Question: I am a 73-year-old widow selling my house and buying a condo. I have always understood that Realtors always represent the seller and not the buyer. I engaged a Realtor and under the multiple listing system, a buyer was brought in through another Realtor. When the buyer submitted his bid, the two Realtors sat here like opposing attorneys, each representing his own client and hammering out a compromise. Is this common, or right? I’d really like to know.
Answer: In the old days, real estate agents always worked for the sellers.
They had a fiduciary responsibility to get the best price possible for the sellers of the homes they were showing. But this created a confusing situation for the homebuyers, who often assumed that the friendly real estate agent who was driving them all over town every weekend really had their best interests at heart. In fact, real estate agents often did feel more loyalty to the buyers than the sellers because they spent most of their time with the buyers.
In 1987, the state Real Estate Commission decided to clear up this confusion by issuing a regulation that required real estate agents to disclose in writing whom they are representing in a transaction. The purchase and sale agreement form used by the Northwest Multiple Listing Service requires the selling agent and the listing agent to check a box to disclose that they are representing the buyer, seller, both or neither.
Now you may be surprised that a real estate agent is legally allowed to represent both the buyer and the seller at the same time, or that the agent can choose to represent neither party. The point of the law is that all parties in a real estate transaction must receive written disclosure so that they know where they stand. As long as all parties agree that the real estate agent can represent both parties, that is perfectly fine. The reason that a real estate agent might choose to represent neither party is so that he or she can act as a neutral broker to help put together a deal between an opposing buyer and seller.
Obviously, in your case, the selling agent represented the buyer and your listing agent represented you in the transaction. Personally, I think that is the best scenario because each party has a real estate professional representing its best interests.
Again, the key is to know who the agent is working for. If you are a homebuyer talking to a listing agent, remember that the agent is working for the seller. Don’t tell the agent anything you wouldn’t want the seller to know, such as, “We’ll start out low, but we’re really willing to pay $10,000 more.” That’s why it’s best to work with a buyer’s agent who will try to get the best price for you, rather than the seller.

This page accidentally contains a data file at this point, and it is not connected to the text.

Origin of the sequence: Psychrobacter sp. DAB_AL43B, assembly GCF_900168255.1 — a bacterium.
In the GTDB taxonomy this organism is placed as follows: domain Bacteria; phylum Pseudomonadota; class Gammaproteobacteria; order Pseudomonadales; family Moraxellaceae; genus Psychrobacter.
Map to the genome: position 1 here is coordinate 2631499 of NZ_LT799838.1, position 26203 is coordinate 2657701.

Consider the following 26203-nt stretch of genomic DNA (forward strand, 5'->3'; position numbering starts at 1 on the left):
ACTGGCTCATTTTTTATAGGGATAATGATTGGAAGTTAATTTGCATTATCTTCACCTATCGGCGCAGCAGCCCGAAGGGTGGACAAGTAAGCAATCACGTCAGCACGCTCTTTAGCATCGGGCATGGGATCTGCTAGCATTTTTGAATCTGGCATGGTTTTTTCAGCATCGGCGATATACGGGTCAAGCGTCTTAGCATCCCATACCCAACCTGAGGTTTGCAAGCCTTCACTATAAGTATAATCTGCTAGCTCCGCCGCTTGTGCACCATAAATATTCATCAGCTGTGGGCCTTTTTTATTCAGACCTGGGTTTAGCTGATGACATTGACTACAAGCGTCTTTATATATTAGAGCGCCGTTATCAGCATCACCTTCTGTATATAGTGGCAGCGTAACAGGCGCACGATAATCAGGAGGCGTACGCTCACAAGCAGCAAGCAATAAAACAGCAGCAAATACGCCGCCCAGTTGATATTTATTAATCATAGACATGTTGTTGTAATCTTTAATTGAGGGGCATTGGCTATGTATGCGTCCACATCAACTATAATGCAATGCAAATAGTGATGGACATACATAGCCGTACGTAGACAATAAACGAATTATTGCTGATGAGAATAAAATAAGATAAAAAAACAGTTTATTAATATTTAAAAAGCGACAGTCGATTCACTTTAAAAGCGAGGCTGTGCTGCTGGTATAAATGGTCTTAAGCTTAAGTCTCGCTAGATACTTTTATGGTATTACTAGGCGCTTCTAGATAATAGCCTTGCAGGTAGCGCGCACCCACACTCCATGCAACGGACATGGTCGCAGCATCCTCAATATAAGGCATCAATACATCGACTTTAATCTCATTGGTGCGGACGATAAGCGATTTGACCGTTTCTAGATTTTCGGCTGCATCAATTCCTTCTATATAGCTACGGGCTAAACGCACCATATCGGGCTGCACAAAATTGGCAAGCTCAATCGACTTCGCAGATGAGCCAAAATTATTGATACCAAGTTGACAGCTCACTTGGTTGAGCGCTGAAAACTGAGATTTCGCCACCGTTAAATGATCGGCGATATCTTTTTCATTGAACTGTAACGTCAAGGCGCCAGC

When choosing a buyer’s agent, interview a few candidates just as a home seller gets listing presentations from more than one real estate agent.
It’s important that you are comfortable with the agent personally as well as professionally. Some buyer’s agents work on a handshake, while others require you to sign a contract guaranteeing them the exclusive right to represent you in purchase transactions. Either way, once you have found a good buyer’s agent, it’s important to be loyal to that agent. Nothing is more demoralizing for a real estate agent than putting in weeks of time and effort to find the perfect house for a buyer only to have them walk into a Sunday open house and make an offer through the listing agent.
I’m not suggesting that buyers should stick with a poor agent who isn’t providing good service. Just remember that the best agents are true professionals who deserve to be compensated for their expertise. If you happen to stumble into a good deal on your own, that doesn’t negate the amount of time and effort that your agent has expended on your behalf.
Call your agent and have him or her write the offer for you — that way you’ll have an agent representing your best interests in the deal.
Mail your real estate questions to Steve Tytler, The Herald, P.O. Box, Everett, WA 98206, or e-mail him at firstname.lastname@example.org.